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Portraits of Avant-Garde Furniture Designer Vladimir Kagan. Portraits of Furniture Design Master Vladimir Kagan w/ Famous Clients Like Marilyn Monroe

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Portraits of Avant-Garde Furniture Designer Vladimir Kagan Green Couch Portraits of Furniture Design Master Vladimir Kagan Famous Clients Marilyn Monroe
Portraits of Avant-Garde Furniture Designer Vladimir Kagan Green Couch Portraits of Furniture Design Master Vladimir Kagan Famous Clients Marilyn Monroe
Portraits of Avant-Garde Furniture Designer Vladimir Kagan Laughing Happy with Dog Portraits Furniture Design Master Vladimir Kagan Famous Clients Marilyn Monroe
Portraits of Avant-Garde Furniture Designer Vladimir Kagan Laughing Happy with Dog Portraits Furniture Design Master Vladimir Kagan Famous Clients Marilyn Monroe

I had the pleasure of photographing a portrait of legendary avant-garde furniture designer Vladimir Kagan, whose famous clients include Marylin Monroe, Tom Ford and others. I photographed him at home for the Financial Times. Read the story here. View the At Home feature slideshow here.

From the story by Shannon Bond:

“Vadimir Kagan’s elegant mid-century furniture has graced the home of Angelina Jolie and Brad Pitt, Tom Ford’s Gucci stores and a Giorgio Armani restaurant in Italy. But the German-born designer’s Upper East Side apartment is a far cry from the “less is more” philosophy that inspires his work.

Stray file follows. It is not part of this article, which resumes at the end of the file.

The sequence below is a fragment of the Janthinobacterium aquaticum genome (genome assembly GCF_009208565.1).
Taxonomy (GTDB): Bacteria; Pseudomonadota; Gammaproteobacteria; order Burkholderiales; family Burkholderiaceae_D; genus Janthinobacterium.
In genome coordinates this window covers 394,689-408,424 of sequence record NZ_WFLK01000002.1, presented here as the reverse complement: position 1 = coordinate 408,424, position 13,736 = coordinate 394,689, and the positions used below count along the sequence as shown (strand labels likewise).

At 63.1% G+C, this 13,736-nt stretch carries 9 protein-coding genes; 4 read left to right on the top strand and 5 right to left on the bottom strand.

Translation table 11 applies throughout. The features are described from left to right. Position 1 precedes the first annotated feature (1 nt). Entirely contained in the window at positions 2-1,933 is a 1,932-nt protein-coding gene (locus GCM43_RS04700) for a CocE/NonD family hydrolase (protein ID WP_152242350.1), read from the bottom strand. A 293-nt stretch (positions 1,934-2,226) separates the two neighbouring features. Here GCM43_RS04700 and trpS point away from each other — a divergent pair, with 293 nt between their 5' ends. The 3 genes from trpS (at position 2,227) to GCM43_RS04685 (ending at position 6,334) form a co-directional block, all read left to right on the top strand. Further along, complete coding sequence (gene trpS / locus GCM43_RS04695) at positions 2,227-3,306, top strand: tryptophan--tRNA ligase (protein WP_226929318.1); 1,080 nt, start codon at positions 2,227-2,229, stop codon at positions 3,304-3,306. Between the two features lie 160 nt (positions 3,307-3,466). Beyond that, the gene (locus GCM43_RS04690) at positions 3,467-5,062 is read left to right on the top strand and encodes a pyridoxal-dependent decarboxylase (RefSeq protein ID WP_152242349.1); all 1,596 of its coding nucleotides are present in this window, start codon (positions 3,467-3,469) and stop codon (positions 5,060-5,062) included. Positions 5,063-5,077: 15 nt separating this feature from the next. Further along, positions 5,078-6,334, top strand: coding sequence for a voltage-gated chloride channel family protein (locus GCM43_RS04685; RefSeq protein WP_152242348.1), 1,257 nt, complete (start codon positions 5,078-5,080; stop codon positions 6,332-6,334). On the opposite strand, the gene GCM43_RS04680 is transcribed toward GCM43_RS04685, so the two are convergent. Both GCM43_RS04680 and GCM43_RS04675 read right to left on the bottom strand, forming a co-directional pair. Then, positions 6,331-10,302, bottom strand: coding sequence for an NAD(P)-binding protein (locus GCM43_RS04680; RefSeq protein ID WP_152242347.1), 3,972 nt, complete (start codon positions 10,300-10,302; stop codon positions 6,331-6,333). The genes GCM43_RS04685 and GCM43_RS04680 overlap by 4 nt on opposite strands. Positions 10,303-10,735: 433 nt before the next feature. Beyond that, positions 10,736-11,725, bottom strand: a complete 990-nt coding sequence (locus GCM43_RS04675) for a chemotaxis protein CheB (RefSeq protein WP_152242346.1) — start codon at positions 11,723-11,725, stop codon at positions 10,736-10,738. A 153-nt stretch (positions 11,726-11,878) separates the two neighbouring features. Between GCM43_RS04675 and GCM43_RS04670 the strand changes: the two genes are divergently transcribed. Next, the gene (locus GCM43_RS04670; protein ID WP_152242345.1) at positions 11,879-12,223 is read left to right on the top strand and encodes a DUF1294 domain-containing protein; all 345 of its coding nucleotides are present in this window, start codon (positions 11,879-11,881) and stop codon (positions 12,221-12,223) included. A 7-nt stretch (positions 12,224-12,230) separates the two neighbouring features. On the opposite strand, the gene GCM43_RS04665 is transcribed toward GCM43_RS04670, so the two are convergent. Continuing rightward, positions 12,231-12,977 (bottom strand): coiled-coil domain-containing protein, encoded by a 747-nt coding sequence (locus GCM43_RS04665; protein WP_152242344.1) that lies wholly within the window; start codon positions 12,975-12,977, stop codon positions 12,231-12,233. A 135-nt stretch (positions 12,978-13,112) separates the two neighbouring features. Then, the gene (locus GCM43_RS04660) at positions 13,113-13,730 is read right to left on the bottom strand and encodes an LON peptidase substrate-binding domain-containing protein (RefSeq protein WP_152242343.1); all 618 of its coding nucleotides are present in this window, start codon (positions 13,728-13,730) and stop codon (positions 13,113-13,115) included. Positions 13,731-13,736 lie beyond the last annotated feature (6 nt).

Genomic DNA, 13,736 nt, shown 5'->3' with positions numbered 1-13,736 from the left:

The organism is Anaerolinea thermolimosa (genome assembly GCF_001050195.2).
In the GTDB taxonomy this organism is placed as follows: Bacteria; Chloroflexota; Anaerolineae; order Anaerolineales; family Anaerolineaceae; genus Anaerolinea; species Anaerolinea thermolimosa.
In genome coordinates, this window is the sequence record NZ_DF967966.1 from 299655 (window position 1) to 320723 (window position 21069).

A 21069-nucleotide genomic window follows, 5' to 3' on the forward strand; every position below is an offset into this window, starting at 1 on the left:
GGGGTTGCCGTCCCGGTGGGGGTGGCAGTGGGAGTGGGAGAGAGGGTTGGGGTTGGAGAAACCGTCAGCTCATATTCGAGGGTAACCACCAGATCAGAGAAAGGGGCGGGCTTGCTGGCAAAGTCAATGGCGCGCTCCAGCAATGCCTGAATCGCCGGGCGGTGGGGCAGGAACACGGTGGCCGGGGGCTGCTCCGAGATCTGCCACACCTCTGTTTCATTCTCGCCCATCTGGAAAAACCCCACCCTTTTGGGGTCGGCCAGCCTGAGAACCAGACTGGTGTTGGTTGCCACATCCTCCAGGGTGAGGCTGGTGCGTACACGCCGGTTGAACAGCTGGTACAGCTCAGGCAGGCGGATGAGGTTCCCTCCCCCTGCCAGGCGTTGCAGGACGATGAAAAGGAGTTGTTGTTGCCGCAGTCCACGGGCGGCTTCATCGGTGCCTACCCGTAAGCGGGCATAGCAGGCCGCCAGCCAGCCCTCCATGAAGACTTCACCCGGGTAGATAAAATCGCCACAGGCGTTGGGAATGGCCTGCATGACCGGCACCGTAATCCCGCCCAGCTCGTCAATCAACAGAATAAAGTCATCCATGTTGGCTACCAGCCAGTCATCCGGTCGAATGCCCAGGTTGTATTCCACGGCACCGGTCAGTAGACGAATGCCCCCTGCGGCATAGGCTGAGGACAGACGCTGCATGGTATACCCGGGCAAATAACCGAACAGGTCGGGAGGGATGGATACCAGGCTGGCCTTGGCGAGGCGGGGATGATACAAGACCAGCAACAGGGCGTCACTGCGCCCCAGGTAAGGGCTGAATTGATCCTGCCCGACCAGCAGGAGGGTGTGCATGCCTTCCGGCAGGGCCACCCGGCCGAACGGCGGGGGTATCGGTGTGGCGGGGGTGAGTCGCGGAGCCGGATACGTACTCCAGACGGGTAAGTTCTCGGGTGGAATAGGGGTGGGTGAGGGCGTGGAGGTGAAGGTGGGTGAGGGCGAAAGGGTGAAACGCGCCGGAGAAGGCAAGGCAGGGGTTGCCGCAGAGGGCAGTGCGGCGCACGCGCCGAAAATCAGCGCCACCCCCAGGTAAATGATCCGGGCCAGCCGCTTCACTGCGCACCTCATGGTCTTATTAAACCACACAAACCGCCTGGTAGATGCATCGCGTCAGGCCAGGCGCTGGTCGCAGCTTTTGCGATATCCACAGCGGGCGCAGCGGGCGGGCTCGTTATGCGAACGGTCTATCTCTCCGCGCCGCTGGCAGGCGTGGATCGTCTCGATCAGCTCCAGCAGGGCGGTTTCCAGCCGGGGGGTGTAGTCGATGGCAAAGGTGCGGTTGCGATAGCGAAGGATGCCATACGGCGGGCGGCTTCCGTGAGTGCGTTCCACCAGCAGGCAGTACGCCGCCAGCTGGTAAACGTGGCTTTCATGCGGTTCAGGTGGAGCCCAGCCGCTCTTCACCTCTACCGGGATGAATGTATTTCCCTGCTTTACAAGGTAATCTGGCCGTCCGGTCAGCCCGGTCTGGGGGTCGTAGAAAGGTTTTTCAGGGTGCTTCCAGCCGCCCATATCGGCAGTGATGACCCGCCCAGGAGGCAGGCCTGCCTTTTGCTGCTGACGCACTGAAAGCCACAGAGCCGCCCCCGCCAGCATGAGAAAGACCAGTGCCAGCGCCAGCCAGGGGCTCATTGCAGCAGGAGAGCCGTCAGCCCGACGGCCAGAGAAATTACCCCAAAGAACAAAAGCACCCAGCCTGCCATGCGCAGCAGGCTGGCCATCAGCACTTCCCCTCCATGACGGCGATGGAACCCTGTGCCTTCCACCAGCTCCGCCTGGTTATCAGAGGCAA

In the living room, his sculptural chairs and zigzagging green sofa compete for space with a collection of Buddha heads, several large statues, a smattering of plants and candles, an upright piano and a birdcage big enough to hold a man – home to Conrad the canary. “I’m supposed to be a minimalist – I’m a maximalist. So I say, ‘Do as I say, not as I do,’” the 85-year-old laughs. Today is no exception: he is dressed in a pink striped shirt, red corduroy trousers and crimson braces.

His colourful attire fits in with the living room’s vibe: rainbow-hued Haitian paintings and African masks hang on deep green walls with gold-trimmed mouldings, while Mexican animal figurines trot across the mantelpiece. In the dining room, china and glass fills floor-to-ceiling cabinets, while the entryway and halls are dotted with paintings, some by Kagan’s son, Illya, and others from his father’s collection of works by German expressionists. There are also intricately embroidered pillows and textiles by Kagan’s late wife, Erica Wilson, all around the apartment.”